Second Shabbat with my Granddaughter!
It is so wonderful to come home from work to a child in the house again, even though I come home exhausted--I 'teach' and care for babies this summer, who have become toddlers--every one of them is walking now--assisting the main teacher (who does the art projects, child portfolios and conferences. Don't miss that part of it) from morning to early afternoon, part-time. It's hands-on, and very physical, down to strapping everybody into what I call the "baby train," a four-seater Kindervan, powered by teacher-power only, and going for daily walks around the neighborhood. Sometimes we have seven children, and not enough strollers and adults to walk, but most of the time we have six, so the extra 2 are strapped into a double-stroller and off we go!
But I digress. I haven't had a kid here--either my kids, or grandkids-for a while now; and since my own kids are, well, not kids anymore, this is a real treat. My D. H., the LUZ champion of the world (ask any Israeli who has been in the army what a "LUZ" is--pronounced "looz," by the way), planned a schedule in a Word document with a table, with activities for each day she is here (a little over 2 weeks). So far, we have been to day camp for a week (Chabad), learned camp songs, Halacha (geared to her age level of course), and renewed friendships with a family whom she met two or three years ago, when she was last here. They seem to be very close* (*private pun. Ha-mayvin yavin...), and have done several things together, such as a 2-family picnic at the Botanic Gardens, Tiny Town, play dates, etc. She and her Saba and Savta have already gone to a movie, had sushi with friends at the local (read: only) kosher restaurant in town (yeah, I know, we gotta get outa here; I miss Yerushalayim; Tel-Aviv's not bad, either...), and had Shabbat meals with friends and their children. The biggie begins Sunday, when my "vacation" actually begins, and we drive to the mountains to stay in a cabin near Rocky Mountain National Park for a couple of days. Yes, my D.H. the eternal optimist included "trout" on the menu...for breakfast, lunches and suppers! There's also "Plan B" for if he doesn't catch anything, of course. But we don't talk about that...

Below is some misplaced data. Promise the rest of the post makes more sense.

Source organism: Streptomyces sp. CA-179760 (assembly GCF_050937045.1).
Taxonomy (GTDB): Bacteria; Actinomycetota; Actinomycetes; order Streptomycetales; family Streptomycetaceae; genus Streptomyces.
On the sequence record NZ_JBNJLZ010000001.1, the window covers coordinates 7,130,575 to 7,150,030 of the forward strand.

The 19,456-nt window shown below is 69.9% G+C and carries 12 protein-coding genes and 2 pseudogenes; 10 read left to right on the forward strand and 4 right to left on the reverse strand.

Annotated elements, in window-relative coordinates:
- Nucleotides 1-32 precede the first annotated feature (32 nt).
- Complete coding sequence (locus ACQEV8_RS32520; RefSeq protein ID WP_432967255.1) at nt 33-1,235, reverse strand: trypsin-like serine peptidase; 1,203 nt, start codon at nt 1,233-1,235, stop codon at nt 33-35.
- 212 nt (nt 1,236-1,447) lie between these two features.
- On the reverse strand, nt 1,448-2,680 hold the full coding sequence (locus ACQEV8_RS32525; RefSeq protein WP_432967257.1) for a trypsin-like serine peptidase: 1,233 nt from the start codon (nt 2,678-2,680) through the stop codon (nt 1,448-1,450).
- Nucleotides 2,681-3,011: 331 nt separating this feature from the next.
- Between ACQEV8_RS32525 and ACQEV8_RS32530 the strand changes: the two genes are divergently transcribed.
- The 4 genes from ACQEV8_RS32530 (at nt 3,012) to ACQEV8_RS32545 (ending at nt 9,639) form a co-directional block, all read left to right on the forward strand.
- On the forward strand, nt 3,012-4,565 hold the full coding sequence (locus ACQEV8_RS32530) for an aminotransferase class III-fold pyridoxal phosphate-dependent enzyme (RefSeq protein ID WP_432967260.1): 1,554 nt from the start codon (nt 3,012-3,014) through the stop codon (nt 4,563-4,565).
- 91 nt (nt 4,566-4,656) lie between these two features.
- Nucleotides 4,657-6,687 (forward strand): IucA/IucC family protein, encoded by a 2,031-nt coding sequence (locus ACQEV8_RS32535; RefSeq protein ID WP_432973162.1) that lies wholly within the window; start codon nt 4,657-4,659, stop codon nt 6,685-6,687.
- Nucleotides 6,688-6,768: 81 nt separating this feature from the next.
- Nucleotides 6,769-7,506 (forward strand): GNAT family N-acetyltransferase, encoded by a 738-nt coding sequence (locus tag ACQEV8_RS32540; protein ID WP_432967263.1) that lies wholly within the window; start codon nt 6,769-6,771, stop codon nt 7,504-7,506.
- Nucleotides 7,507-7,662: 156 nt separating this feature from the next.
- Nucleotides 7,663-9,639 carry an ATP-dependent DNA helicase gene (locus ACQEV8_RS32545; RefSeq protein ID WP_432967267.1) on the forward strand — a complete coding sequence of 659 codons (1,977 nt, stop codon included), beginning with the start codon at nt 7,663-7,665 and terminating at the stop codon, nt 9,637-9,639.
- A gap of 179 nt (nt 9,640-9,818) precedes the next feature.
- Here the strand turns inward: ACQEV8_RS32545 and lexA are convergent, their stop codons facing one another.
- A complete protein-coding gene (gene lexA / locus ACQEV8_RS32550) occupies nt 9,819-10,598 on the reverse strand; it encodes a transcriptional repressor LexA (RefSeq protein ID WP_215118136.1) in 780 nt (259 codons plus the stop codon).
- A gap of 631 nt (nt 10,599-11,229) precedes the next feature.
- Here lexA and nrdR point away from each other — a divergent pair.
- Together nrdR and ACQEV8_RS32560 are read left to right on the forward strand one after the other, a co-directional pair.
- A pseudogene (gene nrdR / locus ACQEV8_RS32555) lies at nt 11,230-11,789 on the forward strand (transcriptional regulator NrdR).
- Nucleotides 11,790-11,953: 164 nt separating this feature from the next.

When we return, we have soccer game tickets for the Fourth of July, and the best fireworks in town...if they aren't cancelled because of the terrible fire season we're having here: the weather has been dry, dry, dry--no rain to speak of for weeks--and we have had over 5 days of heat-wave temperatures of 100 degrees or more. Our airconditioning is working overtime to battle this, and we keep the shades, blinds, and curtains drawn to keep our townhome as cool as possible, which isn't saying much. We are also planning a day outing to the narrow-gauge railroad in the mountains, and more.
Right now our lovely grandaughter isn't even home, for gosh sakes. She is at a play-date with her friends, after writing in her journal and straightening up her room for Shabbat.
Li'krat Shabbat (approaching Shabbat), I have to Do Stuff, as they say, so I'll leave you with the traditional hymn sung before kiddush at the Shabbat table, Shalom Aleichem, which welcomes the Shabbat angels "peeking through our windows..."